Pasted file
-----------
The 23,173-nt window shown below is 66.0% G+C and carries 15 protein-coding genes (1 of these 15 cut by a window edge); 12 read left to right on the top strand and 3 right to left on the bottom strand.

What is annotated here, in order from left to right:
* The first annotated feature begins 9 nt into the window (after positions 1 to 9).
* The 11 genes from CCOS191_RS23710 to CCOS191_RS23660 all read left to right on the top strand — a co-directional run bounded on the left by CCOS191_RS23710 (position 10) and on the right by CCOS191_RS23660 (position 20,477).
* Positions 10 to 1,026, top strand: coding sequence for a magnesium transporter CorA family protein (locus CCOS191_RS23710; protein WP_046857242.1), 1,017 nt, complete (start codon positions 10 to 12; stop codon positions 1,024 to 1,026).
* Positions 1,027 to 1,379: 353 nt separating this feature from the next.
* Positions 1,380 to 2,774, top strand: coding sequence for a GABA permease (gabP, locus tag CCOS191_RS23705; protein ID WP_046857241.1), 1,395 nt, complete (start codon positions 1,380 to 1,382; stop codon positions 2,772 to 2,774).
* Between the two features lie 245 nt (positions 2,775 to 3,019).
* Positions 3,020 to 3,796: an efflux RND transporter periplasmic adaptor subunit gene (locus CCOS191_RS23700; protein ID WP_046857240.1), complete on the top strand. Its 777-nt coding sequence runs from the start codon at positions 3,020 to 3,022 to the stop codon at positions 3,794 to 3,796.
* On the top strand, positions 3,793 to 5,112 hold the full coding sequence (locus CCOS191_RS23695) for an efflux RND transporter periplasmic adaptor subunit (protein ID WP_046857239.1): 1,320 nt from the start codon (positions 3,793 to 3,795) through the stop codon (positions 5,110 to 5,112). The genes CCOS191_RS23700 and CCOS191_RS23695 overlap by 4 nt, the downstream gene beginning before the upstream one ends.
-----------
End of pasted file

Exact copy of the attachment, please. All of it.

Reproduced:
The 23,173-nt window shown below is 66.0% G+C and carries 15 protein-coding genes (1 of these 15 cut by a window edge); 12 read left to right on the top strand and 3 right to left on the bottom strand.

What is annotated here, in order from left to right:
* The first annotated feature begins 9 nt into the window (after positions 1 to 9).
* The 11 genes from CCOS191_RS23710 to CCOS191_RS23660 all read left to right on the top strand — a co-directional run bounded on the left by CCOS191_RS23710 (position 10) and on the right by CCOS191_RS23660 (position 20,477).
* Positions 10 to 1,026, top strand: coding sequence for a magnesium transporter CorA family protein (locus CCOS191_RS23710; protein WP_046857242.1), 1,017 nt, complete (start codon positions 10 to 12; stop codon positions 1,024 to 1,026).
* Positions 1,027 to 1,379: 353 nt separating this feature from the next.
* Positions 1,380 to 2,774, top strand: coding sequence for a GABA permease (gabP, locus tag CCOS191_RS23705; protein ID WP_046857241.1), 1,395 nt, complete (start codon positions 1,380 to 1,382; stop codon positions 2,772 to 2,774).
* Between the two features lie 245 nt (positions 2,775 to 3,019).
* Positions 3,020 to 3,796: an efflux RND transporter periplasmic adaptor subunit gene (locus CCOS191_RS23700; protein ID WP_046857240.1), complete on the top strand. Its 777-nt coding sequence runs from the start codon at positions 3,020 to 3,022 to the stop codon at positions 3,794 to 3,796.
* On the top strand, positions 3,793 to 5,112 hold the full coding sequence (locus CCOS191_RS23695) for an efflux RND transporter periplasmic adaptor subunit (protein ID WP_046857239.1): 1,320 nt from the start codon (positions 3,793 to 3,795) through the stop codon (positions 5,110 to 5,112). The genes CCOS191_RS23700 and CCOS191_RS23695 overlap by 4 nt, the downstream gene beginning before the upstream one ends.